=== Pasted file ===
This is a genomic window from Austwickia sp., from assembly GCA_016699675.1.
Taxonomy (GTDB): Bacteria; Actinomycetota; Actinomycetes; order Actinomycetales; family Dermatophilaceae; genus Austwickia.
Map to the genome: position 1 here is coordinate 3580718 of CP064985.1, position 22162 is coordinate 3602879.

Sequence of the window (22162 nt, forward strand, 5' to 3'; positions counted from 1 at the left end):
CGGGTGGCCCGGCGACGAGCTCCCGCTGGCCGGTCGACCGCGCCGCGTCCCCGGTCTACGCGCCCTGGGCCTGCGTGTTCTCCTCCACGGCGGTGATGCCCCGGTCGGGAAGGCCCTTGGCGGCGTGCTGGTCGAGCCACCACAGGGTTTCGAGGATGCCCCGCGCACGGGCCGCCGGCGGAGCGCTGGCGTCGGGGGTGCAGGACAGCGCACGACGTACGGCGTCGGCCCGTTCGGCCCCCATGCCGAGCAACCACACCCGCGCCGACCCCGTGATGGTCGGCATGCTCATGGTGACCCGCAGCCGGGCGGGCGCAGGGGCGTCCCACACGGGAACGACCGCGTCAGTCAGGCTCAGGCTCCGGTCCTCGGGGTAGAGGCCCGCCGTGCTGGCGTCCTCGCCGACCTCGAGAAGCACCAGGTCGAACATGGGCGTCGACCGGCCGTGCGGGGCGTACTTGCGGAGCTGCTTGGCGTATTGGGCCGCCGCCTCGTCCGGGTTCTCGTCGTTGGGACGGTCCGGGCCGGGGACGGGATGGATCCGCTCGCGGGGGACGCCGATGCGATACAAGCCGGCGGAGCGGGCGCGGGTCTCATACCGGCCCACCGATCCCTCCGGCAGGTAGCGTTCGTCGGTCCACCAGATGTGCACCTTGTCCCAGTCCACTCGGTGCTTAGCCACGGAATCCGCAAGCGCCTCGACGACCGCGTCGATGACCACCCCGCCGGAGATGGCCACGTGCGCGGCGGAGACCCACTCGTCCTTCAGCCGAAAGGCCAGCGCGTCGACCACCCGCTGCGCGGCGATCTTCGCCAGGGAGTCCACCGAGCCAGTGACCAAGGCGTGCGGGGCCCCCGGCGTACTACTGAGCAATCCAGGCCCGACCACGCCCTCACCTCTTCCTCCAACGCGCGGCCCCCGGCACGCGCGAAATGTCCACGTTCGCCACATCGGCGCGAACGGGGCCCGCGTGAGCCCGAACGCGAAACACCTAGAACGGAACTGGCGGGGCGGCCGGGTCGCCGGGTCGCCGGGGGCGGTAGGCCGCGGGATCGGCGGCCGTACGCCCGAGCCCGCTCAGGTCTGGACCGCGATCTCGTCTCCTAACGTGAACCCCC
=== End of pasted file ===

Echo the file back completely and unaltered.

This is a genomic window from Austwickia sp., from assembly GCA_016699675.1.
Taxonomy (GTDB): Bacteria; Actinomycetota; Actinomycetes; order Actinomycetales; family Dermatophilaceae; genus Austwickia.
Map to the genome: position 1 here is coordinate 3580718 of CP064985.1, position 22162 is coordinate 3602879.

Sequence of the window (22162 nt, forward strand, 5' to 3'; positions counted from 1 at the left end):
CGGGTGGCCCGGCGACGAGCTCCCGCTGGCCGGTCGACCGCGCCGCGTCCCCGGTCTACGCGCCCTGGGCCTGCGTGTTCTCCTCCACGGCGGTGATGCCCCGGTCGGGAAGGCCCTTGGCGGCGTGCTGGTCGAGCCACCACAGGGTTTCGAGGATGCCCCGCGCACGGGCCGCCGGCGGAGCGCTGGCGTCGGGGGTGCAGGACAGCGCACGACGTACGGCGTCGGCCCGTTCGGCCCCCATGCCGAGCAACCACACCCGCGCCGACCCCGTGATGGTCGGCATGCTCATGGTGACCCGCAGCCGGGCGGGCGCAGGGGCGTCCCACACGGGAACGACCGCGTCAGTCAGGCTCAGGCTCCGGTCCTCGGGGTAGAGGCCCGCCGTGCTGGCGTCCTCGCCGACCTCGAGAAGCACCAGGTCGAACATGGGCGTCGACCGGCCGTGCGGGGCGTACTTGCGGAGCTGCTTGGCGTATTGGGCCGCCGCCTCGTCCGGGTTCTCGTCGTTGGGACGGTCCGGGCCGGGGACGGGATGGATCCGCTCGCGGGGGACGCCGATGCGATACAAGCCGGCGGAGCGGGCGCGGGTCTCATACCGGCCCACCGATCCCTCCGGCAGGTAGCGTTCGTCGGTCCACCAGATGTGCACCTTGTCCCAGTCCACTCGGTGCTTAGCCACGGAATCCGCAAGCGCCTCGACGACCGCGTCGATGACCACCCCGCCGGAGATGGCCACGTGCGCGGCGGAGACCCACTCGTCCTTCAGCCGAAAGGCCAGCGCGTCGACCACCCGCTGCGCGGCGATCTTCGCCAGGGAGTCCACCGAGCCAGTGACCAAGGCGTGCGGGGCCCCCGGCGTACTACTGAGCAATCCAGGCCCGACCACGCCCTCACCTCTTCCTCCAACGCGCGGCCCCCGGCACGCGCGAAATGTCCACGTTCGCCACATCGGCGCGAACGGGGCCCGCGTGAGCCCGAACGCGAAACACCTAGAACGGAACTGGCGGGGCGGCCGGGTCGCCGGGTCGCCGGGGGCGGTAGGCCGCGGGATCGGCGGCCGTACGCCCGAGCCCGCTCAGGTCTGGACCGCGATCTCGTCTCCTAACGTGAACCCCC